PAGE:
Sunday, March 16, 2014

Green Turtle Cay

Ten years ago, on our first rental sailboat in the Bahamas, Green Turtle Cay was a desirable yet elusive destination. Everyone talked about it. It seemed like the ultimate tropical island vacation spot--why, even the name evoked romantic images: clear blue water, colorful coral reefs ripe for snorkeling, sea turtles nesting on the beach, pastel homes and porches bursting with fuschia and purple bougainvillea.

However, we had chartered the boat in Hopetown on Eagle Cay, in the Abaco islands. To reach Green Turtle, farther north in the Abacos, required going "around" the Whale (see previous blog post). We didn't have a long enough stretch of good weather to get around the Whale to Green Turtle and back before the end of our rental.

The Whale, upper right; mainland of Great Abaco, lower left; dark blue, shallow sandbar stretches between them.

This year, after leaving the Exuma islands, we decided to go home through the Abacos and try again.

Not only did we get around the Whale to Green Turtle; we have been here more than a week, tied up to a mooring ball (a float attached securely to the sea bottom), and looks like a second week here is on its way. As always, we are waiting for a weather window to move on--across the Little Bahamas Bank to the western Bahamas (a 2- to 3-day trip, depending on how ambitious you are) then across the Gulf Stream to Florida (another long, full day or night and day). The wind has raged for days; tomorrow, we are expecting 35-mph gusts.

I set about to find all the fun activities and gorgeous scenery that Green Turtle has to offer. I swam in Gillam Bay, a cove protected from ocean swells. Biked to the ocean beach. Ate at Two Shorty's, a carry-out. Scoured the town of New Plymouth for eggplant (no dice), fresh milk (occasionally), and cheap groceries (ha ha, everything costs more here than in the Exumas, even though it is less remote!). Visited the tiny local library and cleaned it out of detective novels to read while we're here.

Did three jigsaw puzzles. Read several books. Watched a live webcast of a lesson from my spiritual teacher (guru) who is currently visiting my yoga center in Alexandria, Virginia.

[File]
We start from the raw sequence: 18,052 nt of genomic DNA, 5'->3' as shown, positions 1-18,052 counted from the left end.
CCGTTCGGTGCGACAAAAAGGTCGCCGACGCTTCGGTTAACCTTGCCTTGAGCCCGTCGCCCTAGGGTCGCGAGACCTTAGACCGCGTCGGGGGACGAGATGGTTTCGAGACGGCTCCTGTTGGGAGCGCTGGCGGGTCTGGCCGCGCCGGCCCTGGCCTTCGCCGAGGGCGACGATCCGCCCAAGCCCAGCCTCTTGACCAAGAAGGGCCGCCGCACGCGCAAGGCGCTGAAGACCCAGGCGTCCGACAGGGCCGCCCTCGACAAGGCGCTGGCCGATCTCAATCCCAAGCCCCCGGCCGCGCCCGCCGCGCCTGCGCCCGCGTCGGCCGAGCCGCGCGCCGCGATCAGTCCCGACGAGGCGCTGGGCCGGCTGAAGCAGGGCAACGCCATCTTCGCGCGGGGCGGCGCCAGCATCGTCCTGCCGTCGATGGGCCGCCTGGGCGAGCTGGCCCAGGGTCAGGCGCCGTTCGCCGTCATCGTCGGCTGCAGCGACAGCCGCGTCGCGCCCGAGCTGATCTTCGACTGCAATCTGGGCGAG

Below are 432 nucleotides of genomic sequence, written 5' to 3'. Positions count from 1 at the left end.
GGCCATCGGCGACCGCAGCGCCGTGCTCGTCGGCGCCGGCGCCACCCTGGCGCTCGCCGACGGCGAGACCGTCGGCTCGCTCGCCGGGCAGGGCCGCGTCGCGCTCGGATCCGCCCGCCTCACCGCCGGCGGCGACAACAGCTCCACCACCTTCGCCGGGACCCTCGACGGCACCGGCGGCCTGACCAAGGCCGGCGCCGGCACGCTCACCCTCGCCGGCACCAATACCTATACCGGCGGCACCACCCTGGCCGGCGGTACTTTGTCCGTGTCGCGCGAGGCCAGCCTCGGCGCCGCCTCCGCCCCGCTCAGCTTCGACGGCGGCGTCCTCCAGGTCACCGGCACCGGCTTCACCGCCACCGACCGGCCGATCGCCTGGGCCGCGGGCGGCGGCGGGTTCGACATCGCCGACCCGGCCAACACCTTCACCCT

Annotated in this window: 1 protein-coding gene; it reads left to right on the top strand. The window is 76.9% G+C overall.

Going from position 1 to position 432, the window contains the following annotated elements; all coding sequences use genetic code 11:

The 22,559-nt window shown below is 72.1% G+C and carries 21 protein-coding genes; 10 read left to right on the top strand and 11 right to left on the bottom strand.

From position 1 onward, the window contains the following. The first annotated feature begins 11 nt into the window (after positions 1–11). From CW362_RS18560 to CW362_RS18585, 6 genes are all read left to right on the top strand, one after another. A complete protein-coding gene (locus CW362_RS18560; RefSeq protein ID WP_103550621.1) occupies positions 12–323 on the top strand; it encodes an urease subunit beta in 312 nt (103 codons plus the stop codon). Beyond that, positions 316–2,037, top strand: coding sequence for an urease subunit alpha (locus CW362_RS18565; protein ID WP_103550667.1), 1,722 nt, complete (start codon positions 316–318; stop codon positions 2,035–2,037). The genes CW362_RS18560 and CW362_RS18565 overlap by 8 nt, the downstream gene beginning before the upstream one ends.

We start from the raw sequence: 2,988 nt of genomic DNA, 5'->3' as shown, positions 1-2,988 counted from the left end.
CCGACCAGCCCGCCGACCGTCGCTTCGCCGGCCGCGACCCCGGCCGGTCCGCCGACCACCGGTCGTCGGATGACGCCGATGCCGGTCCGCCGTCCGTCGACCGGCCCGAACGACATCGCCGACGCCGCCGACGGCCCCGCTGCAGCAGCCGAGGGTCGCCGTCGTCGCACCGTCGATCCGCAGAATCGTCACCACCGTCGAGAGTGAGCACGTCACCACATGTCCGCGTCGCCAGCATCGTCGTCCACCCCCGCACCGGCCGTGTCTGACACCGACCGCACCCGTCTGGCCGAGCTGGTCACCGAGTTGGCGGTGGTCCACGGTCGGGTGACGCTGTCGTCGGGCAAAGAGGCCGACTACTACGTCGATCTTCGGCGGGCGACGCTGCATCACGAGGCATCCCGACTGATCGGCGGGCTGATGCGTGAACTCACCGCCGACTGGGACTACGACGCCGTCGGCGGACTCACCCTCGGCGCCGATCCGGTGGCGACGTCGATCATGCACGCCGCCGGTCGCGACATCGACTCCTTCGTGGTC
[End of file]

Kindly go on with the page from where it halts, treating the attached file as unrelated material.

We have gotten to know other cruisers at mooring balls and docks here, many of whom are also waiting to cross the Bank and the Gulf Strean to Florida. The daily discussions of weather are endless!
Steve (left) is the only other cruiser here with a sailboat as small (and slow) as ours! He is also waiting for weather to cross the Gulf Sstream.

We rented a golf cart and tooled over to the northern end of the island to fill our fuel cans and, one evening, danced to live Bahamian music at Pineapples, an outdoor tiki bar.

Hitched a ride in another sailboat to Manjack Cay, a couple of islands to the north, for mangoves, beaches, and stimulating discussion with residents.

Hmm.  We seem to be exhausting the possibilities of Green Turtle! Time to turn our attention to fixing the dinghy oarlock, sewing up the ripped dodger (awning over the companionway--entrance to lower cabin), cleaning the stinky bilge (phew!), and otherwise preparing to leave again. We are homesick and wishing we could get back home; Pope to spring planting in the garden and me to yoga, Toastmasters, French language lessons, windows with mosquito screens (though it's no-see-ums that plague us here, not mosquitos), and--best of all--a soft, dry bed.

Meanwhile, we are content to enjoy 70-degree-warm breezes while friends and neighbors in Washington, DC, are shoveling and thawing. We are all experiencing the same weird extremes of weather. We have internet, so send us your tales of joy and woe to keep us company and keep us in touch with folks back home!


  1. Snow tomorrow in DC. Count your blessings.

  2. Manjack is still one of our favorite anchorages. We hope you got a chance to snorkel the wrecks or explore the mangroves